Steroids are very potent drugs, with several known side effects, so vets may often seem reluctant to prescribe them for rats, but when prescribed correctly, can give the impression that they really are 'miracle drugs'. Sometimes, if a rat has had a stroke, or is struggling with certain breathing problems, one injection of a steroid (along with other meds usually) can be enough to help the rat towards full recovery.
The most common uses of corticosteroid steroids in rats are for respiratory problems, neurological problems such as stroke, pituitary tumour and ear infections which have symptoms of torticillosis (head tilt).
One of the most problematic side effects for rats being given steroids is that longer term use can weaken the immune system, leaving the rat susceptible to getting infections, and for this reason antibiotics are also prescribed when the steroid needs to be given for any amount of time. Steroids are not always needed to be given long term - as already mentioned - with ear infections, some respiratory problems and in some strokes - only 1 or 2 injections are necessary (often alongside other drugs), and then the rat should be on the road of recovery.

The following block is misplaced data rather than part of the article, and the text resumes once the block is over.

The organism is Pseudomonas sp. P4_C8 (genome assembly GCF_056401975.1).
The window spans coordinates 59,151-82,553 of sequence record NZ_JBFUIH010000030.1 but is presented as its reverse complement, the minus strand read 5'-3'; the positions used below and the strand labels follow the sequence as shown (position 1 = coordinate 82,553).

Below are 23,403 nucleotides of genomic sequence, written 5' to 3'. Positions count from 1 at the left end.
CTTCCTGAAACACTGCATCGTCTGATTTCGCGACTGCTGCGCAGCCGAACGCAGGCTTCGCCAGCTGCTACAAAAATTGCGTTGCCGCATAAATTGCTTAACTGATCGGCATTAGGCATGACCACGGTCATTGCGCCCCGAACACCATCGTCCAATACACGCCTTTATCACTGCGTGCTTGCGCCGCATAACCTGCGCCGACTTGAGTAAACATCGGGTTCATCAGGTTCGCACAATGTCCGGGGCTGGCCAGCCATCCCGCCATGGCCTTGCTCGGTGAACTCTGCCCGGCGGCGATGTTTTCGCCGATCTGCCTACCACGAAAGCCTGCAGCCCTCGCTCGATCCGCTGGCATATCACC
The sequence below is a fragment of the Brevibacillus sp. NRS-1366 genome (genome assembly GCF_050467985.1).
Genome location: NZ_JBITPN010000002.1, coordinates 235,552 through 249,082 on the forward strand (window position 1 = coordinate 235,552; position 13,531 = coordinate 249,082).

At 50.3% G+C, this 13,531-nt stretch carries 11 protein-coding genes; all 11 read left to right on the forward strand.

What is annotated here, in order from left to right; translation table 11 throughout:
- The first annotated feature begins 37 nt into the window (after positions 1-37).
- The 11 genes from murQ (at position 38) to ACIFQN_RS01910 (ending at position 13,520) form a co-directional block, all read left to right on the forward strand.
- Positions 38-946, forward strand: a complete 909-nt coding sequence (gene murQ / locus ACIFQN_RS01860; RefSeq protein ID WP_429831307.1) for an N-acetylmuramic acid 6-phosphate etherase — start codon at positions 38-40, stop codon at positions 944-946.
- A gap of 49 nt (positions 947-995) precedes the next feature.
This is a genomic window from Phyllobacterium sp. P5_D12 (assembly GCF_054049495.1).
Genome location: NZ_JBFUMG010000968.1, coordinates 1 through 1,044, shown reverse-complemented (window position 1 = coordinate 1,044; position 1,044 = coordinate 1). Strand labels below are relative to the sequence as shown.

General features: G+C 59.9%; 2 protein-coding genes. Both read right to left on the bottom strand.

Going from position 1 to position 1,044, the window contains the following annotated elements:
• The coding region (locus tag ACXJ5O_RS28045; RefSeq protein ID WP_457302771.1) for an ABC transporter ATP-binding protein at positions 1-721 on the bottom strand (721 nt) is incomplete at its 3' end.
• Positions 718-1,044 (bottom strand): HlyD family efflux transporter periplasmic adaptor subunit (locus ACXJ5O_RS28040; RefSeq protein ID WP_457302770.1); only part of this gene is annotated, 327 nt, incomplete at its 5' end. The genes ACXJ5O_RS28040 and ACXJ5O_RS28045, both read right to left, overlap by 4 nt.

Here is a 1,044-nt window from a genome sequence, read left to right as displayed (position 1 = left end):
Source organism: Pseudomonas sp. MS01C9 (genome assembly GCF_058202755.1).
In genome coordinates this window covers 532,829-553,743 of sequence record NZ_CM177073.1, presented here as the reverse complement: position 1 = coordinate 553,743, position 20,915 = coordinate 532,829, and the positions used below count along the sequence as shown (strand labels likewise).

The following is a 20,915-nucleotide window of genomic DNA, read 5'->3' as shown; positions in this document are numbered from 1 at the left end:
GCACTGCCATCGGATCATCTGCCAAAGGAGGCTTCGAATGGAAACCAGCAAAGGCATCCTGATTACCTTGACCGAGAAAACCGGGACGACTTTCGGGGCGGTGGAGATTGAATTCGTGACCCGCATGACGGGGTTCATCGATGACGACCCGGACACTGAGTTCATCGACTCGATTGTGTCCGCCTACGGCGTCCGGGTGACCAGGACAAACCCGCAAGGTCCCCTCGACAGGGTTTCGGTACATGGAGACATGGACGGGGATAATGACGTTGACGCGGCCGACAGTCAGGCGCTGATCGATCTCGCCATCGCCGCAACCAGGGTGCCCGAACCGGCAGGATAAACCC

What are steroids?
The most commonly prescribed steroids for rats are prednisone and dexamethasone. Vets may call them by various trade names such as Prednicare or Decadron. Dexamethasone is more effective than prednisone for use in rats, presumably because of their fast metabolism.